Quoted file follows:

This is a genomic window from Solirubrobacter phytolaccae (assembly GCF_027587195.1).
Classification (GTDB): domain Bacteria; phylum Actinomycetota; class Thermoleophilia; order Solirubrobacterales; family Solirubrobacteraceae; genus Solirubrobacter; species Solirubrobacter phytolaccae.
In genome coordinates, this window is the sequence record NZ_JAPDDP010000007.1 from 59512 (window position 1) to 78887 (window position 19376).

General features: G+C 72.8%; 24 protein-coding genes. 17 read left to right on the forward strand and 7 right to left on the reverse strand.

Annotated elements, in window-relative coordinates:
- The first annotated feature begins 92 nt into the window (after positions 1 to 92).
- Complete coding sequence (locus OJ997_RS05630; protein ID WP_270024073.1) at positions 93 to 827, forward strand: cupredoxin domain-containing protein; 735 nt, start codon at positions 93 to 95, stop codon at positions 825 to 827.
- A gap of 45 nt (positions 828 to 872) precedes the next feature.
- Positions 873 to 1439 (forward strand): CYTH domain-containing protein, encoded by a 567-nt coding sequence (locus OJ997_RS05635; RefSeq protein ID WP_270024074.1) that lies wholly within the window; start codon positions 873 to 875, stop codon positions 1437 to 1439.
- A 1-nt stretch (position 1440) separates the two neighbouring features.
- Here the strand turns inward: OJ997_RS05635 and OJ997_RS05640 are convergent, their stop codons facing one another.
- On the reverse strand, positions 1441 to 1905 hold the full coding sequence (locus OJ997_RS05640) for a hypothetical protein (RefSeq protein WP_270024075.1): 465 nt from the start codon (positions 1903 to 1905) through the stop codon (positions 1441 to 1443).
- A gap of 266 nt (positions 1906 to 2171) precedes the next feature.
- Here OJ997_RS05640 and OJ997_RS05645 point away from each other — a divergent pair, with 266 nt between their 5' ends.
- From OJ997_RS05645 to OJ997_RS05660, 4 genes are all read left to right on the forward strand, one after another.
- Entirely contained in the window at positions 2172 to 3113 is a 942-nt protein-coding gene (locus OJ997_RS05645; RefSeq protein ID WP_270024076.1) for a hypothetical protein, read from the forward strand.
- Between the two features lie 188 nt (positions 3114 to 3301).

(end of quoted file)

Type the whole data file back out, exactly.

This is a genomic window from Solirubrobacter phytolaccae (assembly GCF_027587195.1).
Classification (GTDB): domain Bacteria; phylum Actinomycetota; class Thermoleophilia; order Solirubrobacterales; family Solirubrobacteraceae; genus Solirubrobacter; species Solirubrobacter phytolaccae.
In genome coordinates, this window is the sequence record NZ_JAPDDP010000007.1 from 59512 (window position 1) to 78887 (window position 19376).

General features: G+C 72.8%; 24 protein-coding genes. 17 read left to right on the forward strand and 7 right to left on the reverse strand.

Annotated elements, in window-relative coordinates:
- The first annotated feature begins 92 nt into the window (after positions 1 to 92).
- Complete coding sequence (locus OJ997_RS05630; protein ID WP_270024073.1) at positions 93 to 827, forward strand: cupredoxin domain-containing protein; 735 nt, start codon at positions 93 to 95, stop codon at positions 825 to 827.
- A gap of 45 nt (positions 828 to 872) precedes the next feature.
- Positions 873 to 1439 (forward strand): CYTH domain-containing protein, encoded by a 567-nt coding sequence (locus OJ997_RS05635; RefSeq protein ID WP_270024074.1) that lies wholly within the window; start codon positions 873 to 875, stop codon positions 1437 to 1439.
- A 1-nt stretch (position 1440) separates the two neighbouring features.
- Here the strand turns inward: OJ997_RS05635 and OJ997_RS05640 are convergent, their stop codons facing one another.
- On the reverse strand, positions 1441 to 1905 hold the full coding sequence (locus OJ997_RS05640) for a hypothetical protein (RefSeq protein WP_270024075.1): 465 nt from the start codon (positions 1903 to 1905) through the stop codon (positions 1441 to 1443).
- A gap of 266 nt (positions 1906 to 2171) precedes the next feature.
- Here OJ997_RS05640 and OJ997_RS05645 point away from each other — a divergent pair, with 266 nt between their 5' ends.
- From OJ997_RS05645 to OJ997_RS05660, 4 genes are all read left to right on the forward strand, one after another.
- Entirely contained in the window at positions 2172 to 3113 is a 942-nt protein-coding gene (locus OJ997_RS05645; RefSeq protein ID WP_270024076.1) for a hypothetical protein, read from the forward strand.
- Between the two features lie 188 nt (positions 3114 to 3301).